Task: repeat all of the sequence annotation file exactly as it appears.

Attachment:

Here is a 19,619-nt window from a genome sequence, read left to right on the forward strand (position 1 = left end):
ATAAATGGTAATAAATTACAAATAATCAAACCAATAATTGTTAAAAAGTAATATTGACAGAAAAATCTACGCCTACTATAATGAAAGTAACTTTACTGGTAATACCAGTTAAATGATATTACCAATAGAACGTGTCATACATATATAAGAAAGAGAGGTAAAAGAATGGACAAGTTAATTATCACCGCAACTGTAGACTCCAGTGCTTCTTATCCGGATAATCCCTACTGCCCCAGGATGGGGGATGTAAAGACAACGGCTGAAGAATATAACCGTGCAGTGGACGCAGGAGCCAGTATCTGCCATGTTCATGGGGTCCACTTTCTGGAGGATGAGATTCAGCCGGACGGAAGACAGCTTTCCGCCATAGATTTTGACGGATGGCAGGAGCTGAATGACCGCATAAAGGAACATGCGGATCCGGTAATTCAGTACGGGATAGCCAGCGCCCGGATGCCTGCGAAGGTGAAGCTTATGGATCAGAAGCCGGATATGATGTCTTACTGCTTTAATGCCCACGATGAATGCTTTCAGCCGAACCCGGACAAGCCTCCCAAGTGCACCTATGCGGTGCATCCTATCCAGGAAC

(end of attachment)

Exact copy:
Here is a 19,619-nt window from a genome sequence, read left to right on the forward strand (position 1 = left end):
ATAAATGGTAATAAATTACAAATAATCAAACCAATAATTGTTAAAAAGTAATATTGACAGAAAAATCTACGCCTACTATAATGAAAGTAACTTTACTGGTAATACCAGTTAAATGATATTACCAATAGAACGTGTCATACATATATAAGAAAGAGAGGTAAAAGAATGGACAAGTTAATTATCACCGCAACTGTAGACTCCAGTGCTTCTTATCCGGATAATCCCTACTGCCCCAGGATGGGGGATGTAAAGACAACGGCTGAAGAATATAACCGTGCAGTGGACGCAGGAGCCAGTATCTGCCATGTTCATGGGGTCCACTTTCTGGAGGATGAGATTCAGCCGGACGGAAGACAGCTTTCCGCCATAGATTTTGACGGATGGCAGGAGCTGAATGACCGCATAAAGGAACATGCGGATCCGGTAATTCAGTACGGGATAGCCAGCGCCCGGATGCCTGCGAAGGTGAAGCTTATGGATCAGAAGCCGGATATGATGTCTTACTGCTTTAATGCCCACGATGAATGCTTTCAGCCGAACCCGGACAAGCCTCCCAAGTGCACCTATGCGGTGCATCCTATCCAGGAAC